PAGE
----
Multiple SQL Instances

We have a client with one SQL Server 2012 license running an Active/Passive cluster. the server is running a few databases (about 20 mostly Sharepoint, Citrix PVS, Citrix XenAPP datastore etc.)

We have been told by a 3rd party that we should Create a second Instance on the same box and move our AX 2012 Databases to it (that its "critical"), however were not seeing any real issues that suggest any problem with the database server. What metrics can we monitor to ascertain whether this there are any issues that really would benefit from a separate instance.

We are aware that its "Best Practice" that's not what i am asking, I'm simply asking what performance indicators would identify a need for this.

Aside from memory isolation and a separate TempDB (were not suffering from much TempDB contention), what performance benefits does it provide?
graememutchAsked:
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Kyle AbrahamsSenior .Net DeveloperCommented:
Another point in favor of switching would be security.  You could have 2 SA accounts and have 2 different teams managing each instance (eg: 1 for the cluster and 1 for the new critical cluster).

If you're not running into performance issues though and if the above point isn't really that important I don't see a reason to switch.

Can the 3rd party provide any concrete reasons other than citing it's a best practice?
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graememutchAuthor Commented:
Hi Kyle, yeah I'm strictly looking at this from a performance point of view.

They haven't provided any performance reasons just hypothetical benefits i.e. memory management. I've got a consultation with their MS contact next week and I'm looking for some performance metrics to back up my argument as the client is now putting pressure on us that we havent adequately specced the SQL solution.

Am i right in saying that if there's no TempDB contention then memory is the only possible issue? Is there a way to analyze memory utilization within the Instance eg to show that nothing is waiting for memory, monitor memory grants pending? would that be enough?
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Kyle AbrahamsSenior .Net DeveloperCommented:
Everything I'm reading says it depends.  TempDB contention is certainly a concern, and I could see HD I/O also being a concern but that can be alleviated by putting different databases on different disks.

As some ammunition you can say that having multiple instances can create CPU contention . . . which is much more serious than memory management issues.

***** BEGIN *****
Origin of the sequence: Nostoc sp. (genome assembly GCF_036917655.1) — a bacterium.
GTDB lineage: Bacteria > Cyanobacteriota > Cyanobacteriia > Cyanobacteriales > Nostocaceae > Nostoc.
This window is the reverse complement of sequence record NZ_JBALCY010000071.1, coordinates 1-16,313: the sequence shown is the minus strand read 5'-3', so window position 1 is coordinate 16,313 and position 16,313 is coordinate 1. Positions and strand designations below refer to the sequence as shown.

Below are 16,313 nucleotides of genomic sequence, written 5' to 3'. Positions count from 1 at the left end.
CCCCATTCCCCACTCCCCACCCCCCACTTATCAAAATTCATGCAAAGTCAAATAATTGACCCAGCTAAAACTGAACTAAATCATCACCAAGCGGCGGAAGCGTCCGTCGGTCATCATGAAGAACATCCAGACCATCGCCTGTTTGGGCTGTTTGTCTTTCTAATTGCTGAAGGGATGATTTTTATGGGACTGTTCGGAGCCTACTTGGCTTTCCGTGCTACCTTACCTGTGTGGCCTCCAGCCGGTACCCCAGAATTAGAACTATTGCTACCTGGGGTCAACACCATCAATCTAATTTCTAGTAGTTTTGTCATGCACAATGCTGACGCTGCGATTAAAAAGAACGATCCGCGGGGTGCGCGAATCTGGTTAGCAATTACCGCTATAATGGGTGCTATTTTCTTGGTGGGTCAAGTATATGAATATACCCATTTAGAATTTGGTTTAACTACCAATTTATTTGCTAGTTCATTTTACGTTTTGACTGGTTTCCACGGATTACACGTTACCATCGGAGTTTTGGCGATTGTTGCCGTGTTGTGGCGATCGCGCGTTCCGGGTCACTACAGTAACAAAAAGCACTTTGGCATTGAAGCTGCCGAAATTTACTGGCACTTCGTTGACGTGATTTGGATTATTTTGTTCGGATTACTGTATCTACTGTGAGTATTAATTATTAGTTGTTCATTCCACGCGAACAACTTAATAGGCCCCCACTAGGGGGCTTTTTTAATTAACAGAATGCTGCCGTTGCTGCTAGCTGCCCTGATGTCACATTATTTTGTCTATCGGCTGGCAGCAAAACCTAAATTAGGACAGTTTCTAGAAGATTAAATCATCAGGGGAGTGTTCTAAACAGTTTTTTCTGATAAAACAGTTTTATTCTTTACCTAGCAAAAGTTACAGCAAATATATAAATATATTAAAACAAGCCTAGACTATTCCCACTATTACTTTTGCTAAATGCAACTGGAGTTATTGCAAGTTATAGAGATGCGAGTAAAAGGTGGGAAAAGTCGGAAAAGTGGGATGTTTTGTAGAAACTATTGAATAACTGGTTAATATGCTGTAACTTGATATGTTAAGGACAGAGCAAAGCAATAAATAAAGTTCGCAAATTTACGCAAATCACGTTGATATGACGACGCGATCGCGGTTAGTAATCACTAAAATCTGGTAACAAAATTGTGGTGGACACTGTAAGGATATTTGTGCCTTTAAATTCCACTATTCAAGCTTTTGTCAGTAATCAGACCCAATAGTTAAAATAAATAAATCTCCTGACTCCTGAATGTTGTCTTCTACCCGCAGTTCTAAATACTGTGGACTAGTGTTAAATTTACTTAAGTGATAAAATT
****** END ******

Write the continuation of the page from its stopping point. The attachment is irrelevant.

There is more memory consumption when you have multiple instances as each binary needs to be loaded in to RAM.

http://itknowledgeexchange.techtarget.com/sql-server/single-instance-vs-multiple-instances/
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graememutchAuthor Commented:
Yeah other databases have been spread around so that disk performance is within Microsoft's recommendations. and as you say this can all be done without a new SQL instance.

Yeah they initially asked for a separate server but for licensing reasons that was cost prohibitive, they're now saying that a separate SQL instance is essentially the same which it clearly isn't.
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Damon ReptonOwner\DirectorCommented:
hello

Of course Microsoft best practice does say Dynamics AX should be on a dedicated SQL Server and not shared.

Only reason I can only have another instance could be


but if it was me I would do the following:

Performance Analyser for Dynamics 1.20 (DynamicsPerf)

Performance Analyser Version 1.20 for Microsoft Dynamics (DynamicsPerf) is a set of scripts to collect and analyze performance information from the database and application tiers of Microsoft Dynamics products.

Download from http://dynamicsperf.codeplex.com/  or http://LCS.dynamics.com /

Installation Guide

1.      Performance Analyzer for Microsoft Dynamics 1.20 Deployment Guide Core Installation:
http://blogs.msdn.com/b/axinthefield/archive/2014/05/29/performance-analyzer-for-microsoft-dynamics-1-20-deployment-guide.aspx 

2.      Performance Analyzer for Microsoft Dynamics 1.20 Deployment Guide Dynamics AX Installation
http://blogs.msdn.com/b/axinthefield/archive/2014/05/29/performance-analyzer-for-microsoft-dynamics-1-20-deployment-guide-dynamics-ax-installation.aspx 

Windows Performance Monitor

Performance Monitor provides a visual display of built-in Windows performance counters, either in real time or as a way to review historical data. You can add performance counters to Performance Monitor by dragging and dropping, or by creating custom Data Collector Sets. It features multiple graph views that enable you to visually review performance log data. You can create custom views in Performance Monitor that can be exported as Data Collector Sets for use with performance and logging features.

To launch Windows Performance Monitor
•      Click Start , click in the Start Search box, type perfmon , and press ENTER.

Performance Analysis of Logs (PAL)

The PAL (Performance Analysis of Logs) tool is a powerful tool that reads in a performance monitor counter log and analyzes it using known thresholds.

Download from http://pal.codeplex.com/
Features
•      Thresholds files for most of the major Microsoft products such as IIS, MOSS, SQL Server, BizTalk, Exchange, and Active Directory.
•      An easy to use GUI interface which makes creating batch files for the PAL.ps1 script.
•      A GUI editor for creating or editing your own threshold files.
•      Creates an HTML based report for ease of copy/pasting into other applications.
•      Analyzes performance counter logs for thresholds using thresholds that change their criteria based on the computer's role or hardware specs.

from these tools you will see any issues
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